Community Blog Windows Networking Troubleshooting 7: Network Connectivity Debugging (TrackNblOwner Principle)

Windows Networking Troubleshooting 7: Network Connectivity Debugging (TrackNblOwner Principle)

In this article, we will troubleshoot the issue relating to Windows Server 2012 R2 probabilistically losing network connectivity after opening the user program.

We will be sharing a debugging process for sending and receiving network data packets.


Recently, a problem occurred that Windows Server 2012 R2 probabilistically lost network connectivity after opening the user program.

The superficial phenomenon is that the server could not be pinged. When the packet was caught, it was found that the ICMP Echo Request had actually been received, and the server returned the ICMP Echo Reply, but then no further response was found. At first glance, it was an operating system problem. In addition, another phenomenon exists. During the troubleshooting process, we tried to disable and enable the network interface controller (NIC), but found that the system had not responded to the "enable" operation after disabling the NIC.


According to previous experience, for problems such as disabling and enabling failure, it is most likely that unsent packets in the system has not finally completed, and the system PNP has been waiting for the Reference count of the NIC to be released. At this time, if the system dump is captured, this kind of call stack will generally be seen.


If we have the private symbol of tcpip.sys, it is easy to see if a pending packet exists through the rundown lock of tcpip.

Normal data packet transmission and call of completion procedure


At present, even if we know that the system has pending packets, how do we know the causes of these pending packets? This requires the NDIS TrackNblOwner, which is available in versions later than Windows 7.

TrackNblOwner Principle

For an introduction to TrackNblOwner, while there isn't much online, you can see the following two MSFT blogs:

These documents introduce the usage of TrackNblOwner, but the principles of TrackNblOwneraren't covered in depth. Here is a brief introduction to the principles:

TrackNblOwner is enabled by the registry HKLMSYSTEMCurrentControlSetServicesNDISParameters ! TrackNblOwner when the NDIS driver is loaded.


For systems configured with Kernel Debug, after attaching with Windbg, it can be enabled and disabled directly.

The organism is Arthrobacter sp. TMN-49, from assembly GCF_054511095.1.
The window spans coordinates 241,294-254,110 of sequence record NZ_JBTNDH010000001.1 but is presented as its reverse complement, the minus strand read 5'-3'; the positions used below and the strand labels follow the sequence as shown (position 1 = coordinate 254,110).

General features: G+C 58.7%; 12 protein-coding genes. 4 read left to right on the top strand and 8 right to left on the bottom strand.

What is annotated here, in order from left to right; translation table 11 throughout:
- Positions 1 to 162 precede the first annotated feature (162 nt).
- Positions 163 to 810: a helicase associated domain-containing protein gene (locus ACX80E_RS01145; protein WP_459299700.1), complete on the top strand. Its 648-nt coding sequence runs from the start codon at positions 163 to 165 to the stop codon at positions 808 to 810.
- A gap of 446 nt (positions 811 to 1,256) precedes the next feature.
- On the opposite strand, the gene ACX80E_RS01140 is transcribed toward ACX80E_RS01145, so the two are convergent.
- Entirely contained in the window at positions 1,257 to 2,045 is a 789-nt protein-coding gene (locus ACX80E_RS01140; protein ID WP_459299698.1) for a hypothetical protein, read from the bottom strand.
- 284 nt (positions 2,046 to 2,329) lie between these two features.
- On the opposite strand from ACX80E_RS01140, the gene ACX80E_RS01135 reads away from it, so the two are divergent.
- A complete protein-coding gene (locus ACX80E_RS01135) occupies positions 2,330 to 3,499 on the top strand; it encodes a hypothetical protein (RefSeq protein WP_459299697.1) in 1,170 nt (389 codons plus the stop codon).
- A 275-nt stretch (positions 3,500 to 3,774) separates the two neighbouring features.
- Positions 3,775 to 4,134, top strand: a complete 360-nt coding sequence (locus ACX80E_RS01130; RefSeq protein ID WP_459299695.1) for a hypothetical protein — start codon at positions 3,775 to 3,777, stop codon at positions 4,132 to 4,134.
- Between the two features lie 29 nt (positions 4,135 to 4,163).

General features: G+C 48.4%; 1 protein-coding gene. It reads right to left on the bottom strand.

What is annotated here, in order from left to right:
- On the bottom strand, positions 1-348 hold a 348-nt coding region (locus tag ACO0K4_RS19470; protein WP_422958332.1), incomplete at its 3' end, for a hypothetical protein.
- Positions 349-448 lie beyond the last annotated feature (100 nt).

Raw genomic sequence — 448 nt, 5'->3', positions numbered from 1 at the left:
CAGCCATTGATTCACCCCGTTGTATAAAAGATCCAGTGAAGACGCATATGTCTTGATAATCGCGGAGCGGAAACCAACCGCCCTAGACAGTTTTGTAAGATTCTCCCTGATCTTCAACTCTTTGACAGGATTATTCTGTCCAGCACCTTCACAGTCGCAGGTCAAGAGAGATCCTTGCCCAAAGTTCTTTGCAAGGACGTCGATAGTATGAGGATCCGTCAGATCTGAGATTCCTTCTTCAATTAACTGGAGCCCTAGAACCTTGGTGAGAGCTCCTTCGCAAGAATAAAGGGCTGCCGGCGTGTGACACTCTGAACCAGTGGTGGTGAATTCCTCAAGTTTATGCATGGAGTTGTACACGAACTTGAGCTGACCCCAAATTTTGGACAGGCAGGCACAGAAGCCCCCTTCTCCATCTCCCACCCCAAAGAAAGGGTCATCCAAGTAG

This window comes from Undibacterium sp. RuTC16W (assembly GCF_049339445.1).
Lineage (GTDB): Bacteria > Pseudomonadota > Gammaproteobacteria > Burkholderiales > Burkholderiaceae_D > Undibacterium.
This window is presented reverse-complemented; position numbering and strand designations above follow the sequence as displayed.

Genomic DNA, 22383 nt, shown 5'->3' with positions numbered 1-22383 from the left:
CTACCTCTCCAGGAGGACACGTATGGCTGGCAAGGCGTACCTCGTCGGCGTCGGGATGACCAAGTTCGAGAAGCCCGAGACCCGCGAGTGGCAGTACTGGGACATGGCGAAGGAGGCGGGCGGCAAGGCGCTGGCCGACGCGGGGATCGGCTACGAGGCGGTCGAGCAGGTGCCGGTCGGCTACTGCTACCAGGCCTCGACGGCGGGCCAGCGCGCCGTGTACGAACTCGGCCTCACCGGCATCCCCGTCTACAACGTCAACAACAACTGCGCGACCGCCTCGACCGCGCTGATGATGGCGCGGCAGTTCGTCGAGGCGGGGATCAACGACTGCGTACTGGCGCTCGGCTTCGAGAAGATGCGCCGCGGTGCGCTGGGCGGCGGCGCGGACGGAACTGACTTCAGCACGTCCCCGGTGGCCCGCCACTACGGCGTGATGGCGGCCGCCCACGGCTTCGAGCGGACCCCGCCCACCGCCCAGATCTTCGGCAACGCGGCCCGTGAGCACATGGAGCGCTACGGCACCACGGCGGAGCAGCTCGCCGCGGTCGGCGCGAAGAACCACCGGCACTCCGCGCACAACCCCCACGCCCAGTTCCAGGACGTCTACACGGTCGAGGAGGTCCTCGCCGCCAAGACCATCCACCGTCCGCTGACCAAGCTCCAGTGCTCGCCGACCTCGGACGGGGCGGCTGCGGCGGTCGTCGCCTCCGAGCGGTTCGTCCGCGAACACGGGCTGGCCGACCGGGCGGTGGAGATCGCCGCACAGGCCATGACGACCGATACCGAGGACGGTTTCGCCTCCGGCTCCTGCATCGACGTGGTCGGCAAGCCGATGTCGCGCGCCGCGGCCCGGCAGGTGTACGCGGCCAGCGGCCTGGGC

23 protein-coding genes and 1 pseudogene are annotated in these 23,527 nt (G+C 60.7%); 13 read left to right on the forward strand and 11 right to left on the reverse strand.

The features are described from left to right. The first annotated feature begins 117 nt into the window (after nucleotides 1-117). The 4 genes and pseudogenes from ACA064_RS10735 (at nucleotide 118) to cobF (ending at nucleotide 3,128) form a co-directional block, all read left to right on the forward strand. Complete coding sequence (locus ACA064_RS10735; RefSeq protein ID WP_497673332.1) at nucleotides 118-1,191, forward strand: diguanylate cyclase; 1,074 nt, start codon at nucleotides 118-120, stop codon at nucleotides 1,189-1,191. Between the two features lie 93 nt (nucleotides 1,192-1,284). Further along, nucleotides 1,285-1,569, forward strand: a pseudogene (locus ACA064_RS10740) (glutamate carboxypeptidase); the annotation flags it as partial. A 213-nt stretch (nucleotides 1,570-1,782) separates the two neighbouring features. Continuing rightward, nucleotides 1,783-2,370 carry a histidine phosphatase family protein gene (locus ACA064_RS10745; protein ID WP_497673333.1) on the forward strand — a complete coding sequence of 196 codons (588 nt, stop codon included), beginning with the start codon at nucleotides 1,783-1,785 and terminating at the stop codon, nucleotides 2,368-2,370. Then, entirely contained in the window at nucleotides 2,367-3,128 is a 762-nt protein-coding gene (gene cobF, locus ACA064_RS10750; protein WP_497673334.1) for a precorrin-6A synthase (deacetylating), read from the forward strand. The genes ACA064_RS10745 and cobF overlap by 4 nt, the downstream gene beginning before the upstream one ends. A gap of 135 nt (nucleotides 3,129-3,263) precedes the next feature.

Therefore, by setting the Read/Write access breakpoint of TrackNblOwner pointer, we can clearly understand the operating system behavior after TrackNblOwner takes effect.


Let's understand the behavior simply by assembling the code. Basically, we can see that TrackNblOwner checks whether NDIStrackNBLowner is enabled is enabled in all NDIS-driven APIs related to NBL operations. If so, before the corresponding driver processes NBL, the pointer of the current Filter/Protocol/Miniport driver is put into the NblCurrentOwner structure in the NBL NetBufferListInfo.

When troubleshooting the problem of sending and receiving data packets at the front and back ends, we can enable TrackNblOwner, so that it is easy to find the Net Buffer List waiting to be processed through the Pending NBL search of ndiskd, and find the name of the driver that has not been processed yet through the NBL structure, and accurately locate the driver that has the problem.

At the same time, TrackNblOwner is originally a write pointer and has no memory loss in performance. Although a few additional commands are added to operate the data pointer, these losses can be basically ignored in general systems.

In this case, since the problem is stable and reproducible, by analyzing the dump captured after TrackNblOwner is enabled, it is confirmed that the data was waiting for the NIC driver to process at that time, while the NIC did not receive the completion message from virtio at the front and back ends, and no completion message was sent all the time, causing the network to appear to be interrupted.


Through the analysis of each Pending NBL, we can see that the ICMP Echo reply and ARP Request are waiting to be sent. This also explains the situation seen in the previous captured packet. Since the ARP cache is still valid at the beginning, the system can normally respond to the ICMP Echo reply. However, as the ARP cache fails and the ARP Request is not correctly responded to, sending the ICMP Echo reply will fail, because the destination MAC address cannot be filled in during the generation of the ICMP Echo reply.

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Tim Chen

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Tim Chen

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